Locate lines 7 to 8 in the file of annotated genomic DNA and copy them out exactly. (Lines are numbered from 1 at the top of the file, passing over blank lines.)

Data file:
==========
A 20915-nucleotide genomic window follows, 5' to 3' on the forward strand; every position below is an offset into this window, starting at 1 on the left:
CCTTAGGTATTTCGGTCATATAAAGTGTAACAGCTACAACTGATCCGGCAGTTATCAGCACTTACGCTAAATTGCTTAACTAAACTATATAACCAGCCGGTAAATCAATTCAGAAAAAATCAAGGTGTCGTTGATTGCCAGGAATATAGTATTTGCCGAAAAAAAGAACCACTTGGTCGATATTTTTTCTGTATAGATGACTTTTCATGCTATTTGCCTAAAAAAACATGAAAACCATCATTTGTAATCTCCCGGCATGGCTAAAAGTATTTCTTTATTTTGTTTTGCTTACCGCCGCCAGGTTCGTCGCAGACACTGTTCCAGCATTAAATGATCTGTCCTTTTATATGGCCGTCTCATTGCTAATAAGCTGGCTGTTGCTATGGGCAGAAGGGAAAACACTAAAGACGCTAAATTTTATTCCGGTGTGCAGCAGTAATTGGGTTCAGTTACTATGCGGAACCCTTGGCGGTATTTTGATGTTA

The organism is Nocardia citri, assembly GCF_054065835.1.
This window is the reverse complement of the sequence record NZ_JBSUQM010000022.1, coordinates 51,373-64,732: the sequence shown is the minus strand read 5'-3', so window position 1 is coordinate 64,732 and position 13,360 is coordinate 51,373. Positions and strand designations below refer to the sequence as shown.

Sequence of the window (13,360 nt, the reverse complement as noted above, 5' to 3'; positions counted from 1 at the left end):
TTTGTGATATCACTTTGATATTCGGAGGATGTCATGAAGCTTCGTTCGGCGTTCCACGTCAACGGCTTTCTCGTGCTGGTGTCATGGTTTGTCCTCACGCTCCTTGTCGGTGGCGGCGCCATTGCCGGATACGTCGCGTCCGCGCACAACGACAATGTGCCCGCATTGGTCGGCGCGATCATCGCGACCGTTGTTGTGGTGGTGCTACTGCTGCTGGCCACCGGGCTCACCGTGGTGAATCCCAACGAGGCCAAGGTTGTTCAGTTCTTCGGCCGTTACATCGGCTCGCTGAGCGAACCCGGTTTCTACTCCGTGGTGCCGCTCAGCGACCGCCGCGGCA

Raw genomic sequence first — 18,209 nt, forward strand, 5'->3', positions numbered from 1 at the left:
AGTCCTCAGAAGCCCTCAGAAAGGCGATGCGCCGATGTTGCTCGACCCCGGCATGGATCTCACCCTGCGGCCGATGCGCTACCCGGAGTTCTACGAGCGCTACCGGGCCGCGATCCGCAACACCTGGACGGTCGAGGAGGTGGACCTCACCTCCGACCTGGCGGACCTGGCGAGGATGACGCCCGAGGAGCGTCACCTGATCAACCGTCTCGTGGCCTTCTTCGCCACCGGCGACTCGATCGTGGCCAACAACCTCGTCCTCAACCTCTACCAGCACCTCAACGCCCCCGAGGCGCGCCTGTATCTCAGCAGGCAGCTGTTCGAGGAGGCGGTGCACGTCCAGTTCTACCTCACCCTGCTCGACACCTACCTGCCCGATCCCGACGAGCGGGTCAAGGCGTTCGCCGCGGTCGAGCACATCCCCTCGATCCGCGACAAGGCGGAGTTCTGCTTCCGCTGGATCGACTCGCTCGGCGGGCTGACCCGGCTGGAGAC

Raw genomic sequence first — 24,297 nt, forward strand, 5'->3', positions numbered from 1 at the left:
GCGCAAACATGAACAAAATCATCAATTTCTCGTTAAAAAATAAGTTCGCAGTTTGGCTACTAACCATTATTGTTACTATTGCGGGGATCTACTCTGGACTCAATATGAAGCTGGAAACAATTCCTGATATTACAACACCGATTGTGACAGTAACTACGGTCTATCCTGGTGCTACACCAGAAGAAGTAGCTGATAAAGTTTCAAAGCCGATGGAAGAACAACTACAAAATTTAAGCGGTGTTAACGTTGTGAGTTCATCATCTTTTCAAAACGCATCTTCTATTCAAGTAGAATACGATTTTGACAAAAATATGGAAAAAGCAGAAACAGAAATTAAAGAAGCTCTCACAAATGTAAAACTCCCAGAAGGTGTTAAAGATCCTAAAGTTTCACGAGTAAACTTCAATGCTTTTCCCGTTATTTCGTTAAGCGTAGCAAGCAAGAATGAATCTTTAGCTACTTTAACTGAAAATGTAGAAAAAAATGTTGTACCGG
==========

Raw genomic sequence first — 18,209 nt, forward strand, 5'->3', positions numbered from 1 at the left:
AGTCCTCAGAAGCCCTCAGAAAGGCGATGCGCCGATGTTGCTCGACCCCGGCATGGATCTCACCCTGCGGCCGATGCGCTACCCGGAGTTCTACGAGCGCTACCGGGCCGCGATCCGCAACACCTGGACGGTCGAGGAGGTGGACCTCACCTCCGACCTGGCGGACCTGGCGAGGATGACGCCCGAGGAGCGTCACCTGATCAACCGTCTCGTGGCCTTCTTCGCCACCGGCGACTCGATCGTGGCCAACAACCTCGTCCTCAACCTCTACCAGCACCTCAACGCCCCCGAGGCGCGCCTGTATCTCAGCAGGCAGCTGTTCGAGGAGGCGGTGCACGTCCAGTTCTACCTCACCCTGCTCGACACCTACCTGCCCGATCCCGACGAGCGGGTCAAGGCGTTCGCCGCGGTCGAGCACATCCCCTCGATCCGCGACAAGGCGGAGTTCTGCTTCCGCTGGATCGACTCGCTCGGCGGGCTGACCCGGCTGGAGAC